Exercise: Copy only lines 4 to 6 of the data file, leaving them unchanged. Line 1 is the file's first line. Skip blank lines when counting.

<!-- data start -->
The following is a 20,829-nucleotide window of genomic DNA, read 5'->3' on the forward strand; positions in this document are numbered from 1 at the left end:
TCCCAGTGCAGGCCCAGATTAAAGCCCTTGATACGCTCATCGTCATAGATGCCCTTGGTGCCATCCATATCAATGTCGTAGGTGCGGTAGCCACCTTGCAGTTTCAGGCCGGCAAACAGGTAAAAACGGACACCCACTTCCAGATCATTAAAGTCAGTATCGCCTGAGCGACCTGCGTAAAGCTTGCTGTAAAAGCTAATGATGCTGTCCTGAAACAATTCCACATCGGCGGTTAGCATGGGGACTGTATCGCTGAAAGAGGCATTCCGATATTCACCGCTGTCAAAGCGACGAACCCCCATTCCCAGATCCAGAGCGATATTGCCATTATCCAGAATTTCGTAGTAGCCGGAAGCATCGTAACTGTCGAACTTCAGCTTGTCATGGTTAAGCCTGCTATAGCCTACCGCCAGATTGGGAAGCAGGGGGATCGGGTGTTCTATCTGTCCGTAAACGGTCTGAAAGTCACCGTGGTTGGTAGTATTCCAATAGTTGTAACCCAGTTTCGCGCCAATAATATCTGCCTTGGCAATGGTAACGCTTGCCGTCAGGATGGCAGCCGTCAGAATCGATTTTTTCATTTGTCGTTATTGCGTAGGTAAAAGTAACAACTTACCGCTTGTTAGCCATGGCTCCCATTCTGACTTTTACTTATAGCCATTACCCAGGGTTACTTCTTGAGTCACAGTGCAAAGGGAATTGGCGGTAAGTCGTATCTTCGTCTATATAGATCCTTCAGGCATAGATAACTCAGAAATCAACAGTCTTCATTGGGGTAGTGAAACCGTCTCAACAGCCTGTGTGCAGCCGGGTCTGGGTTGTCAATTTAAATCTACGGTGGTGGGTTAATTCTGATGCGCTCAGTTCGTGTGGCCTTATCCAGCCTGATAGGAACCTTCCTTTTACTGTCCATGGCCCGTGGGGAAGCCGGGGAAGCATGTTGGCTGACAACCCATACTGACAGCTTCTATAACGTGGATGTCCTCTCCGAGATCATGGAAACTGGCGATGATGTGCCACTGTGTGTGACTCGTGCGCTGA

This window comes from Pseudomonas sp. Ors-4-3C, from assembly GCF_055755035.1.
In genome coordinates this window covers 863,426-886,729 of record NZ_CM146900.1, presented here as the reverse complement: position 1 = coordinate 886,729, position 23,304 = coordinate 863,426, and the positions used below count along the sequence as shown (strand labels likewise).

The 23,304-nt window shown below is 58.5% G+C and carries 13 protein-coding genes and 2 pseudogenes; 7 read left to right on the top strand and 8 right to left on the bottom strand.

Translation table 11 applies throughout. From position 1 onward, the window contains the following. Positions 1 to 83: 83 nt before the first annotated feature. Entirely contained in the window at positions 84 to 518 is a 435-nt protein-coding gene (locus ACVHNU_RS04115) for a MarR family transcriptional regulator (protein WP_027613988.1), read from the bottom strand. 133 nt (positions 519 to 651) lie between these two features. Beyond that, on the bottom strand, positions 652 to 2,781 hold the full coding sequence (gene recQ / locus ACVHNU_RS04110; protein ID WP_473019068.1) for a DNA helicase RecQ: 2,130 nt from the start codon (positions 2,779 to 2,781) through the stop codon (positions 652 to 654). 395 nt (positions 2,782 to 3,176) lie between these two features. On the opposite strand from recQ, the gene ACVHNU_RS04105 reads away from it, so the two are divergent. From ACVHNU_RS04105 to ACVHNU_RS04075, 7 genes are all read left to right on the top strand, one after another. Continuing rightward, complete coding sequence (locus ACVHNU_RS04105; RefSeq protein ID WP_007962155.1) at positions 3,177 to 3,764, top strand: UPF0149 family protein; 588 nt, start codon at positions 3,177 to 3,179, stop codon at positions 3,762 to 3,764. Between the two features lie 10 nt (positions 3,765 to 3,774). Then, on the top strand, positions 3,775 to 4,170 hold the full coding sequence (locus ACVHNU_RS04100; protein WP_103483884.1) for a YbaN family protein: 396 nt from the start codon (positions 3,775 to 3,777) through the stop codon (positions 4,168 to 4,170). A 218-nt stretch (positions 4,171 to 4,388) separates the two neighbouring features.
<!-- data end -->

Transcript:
In genome coordinates this window covers 863,426-886,729 of record NZ_CM146900.1, presented here as the reverse complement: position 1 = coordinate 886,729, position 23,304 = coordinate 863,426, and the positions used below count along the sequence as shown (strand labels likewise).

The 23,304-nt window shown below is 58.5% G+C and carries 13 protein-coding genes and 2 pseudogenes; 7 read left to right on the top strand and 8 right to left on the bottom strand.

Translation table 11 applies throughout. From position 1 onward, the window contains the following. Positions 1 to 83: 83 nt before the first annotated feature. Entirely contained in the window at positions 84 to 518 is a 435-nt protein-coding gene (locus ACVHNU_RS04115) for a MarR family transcriptional regulator (protein WP_027613988.1), read from the bottom strand. 133 nt (positions 519 to 651) lie between these two features. Beyond that, on the bottom strand, positions 652 to 2,781 hold the full coding sequence (gene recQ / locus ACVHNU_RS04110; protein ID WP_473019068.1) for a DNA helicase RecQ: 2,130 nt from the start codon (positions 2,779 to 2,781) through the stop codon (positions 652 to 654). 395 nt (positions 2,782 to 3,176) lie between these two features. On the opposite strand from recQ, the gene ACVHNU_RS04105 reads away from it, so the two are divergent. From ACVHNU_RS04105 to ACVHNU_RS04075, 7 genes are all read left to right on the top strand, one after another. Continuing rightward, complete coding sequence (locus ACVHNU_RS04105; RefSeq protein ID WP_007962155.1) at positions 3,177 to 3,764, top strand: UPF0149 family protein; 588 nt, start codon at positions 3,177 to 3,179, stop codon at positions 3,762 to 3,764. Between the two features lie 10 nt (positions 3,765 to 3,774). Then, on the top strand, positions 3,775 to 4,170 hold the full coding sequence (locus ACVHNU_RS04100; protein WP_103483884.1) for a YbaN family protein: 396 nt from the start codon (positions 3,775 to 3,777) through the stop codon (positions 4,168 to 4,170). A 218-nt stretch (positions 4,171 to 4,388) separates the two neighbouring features.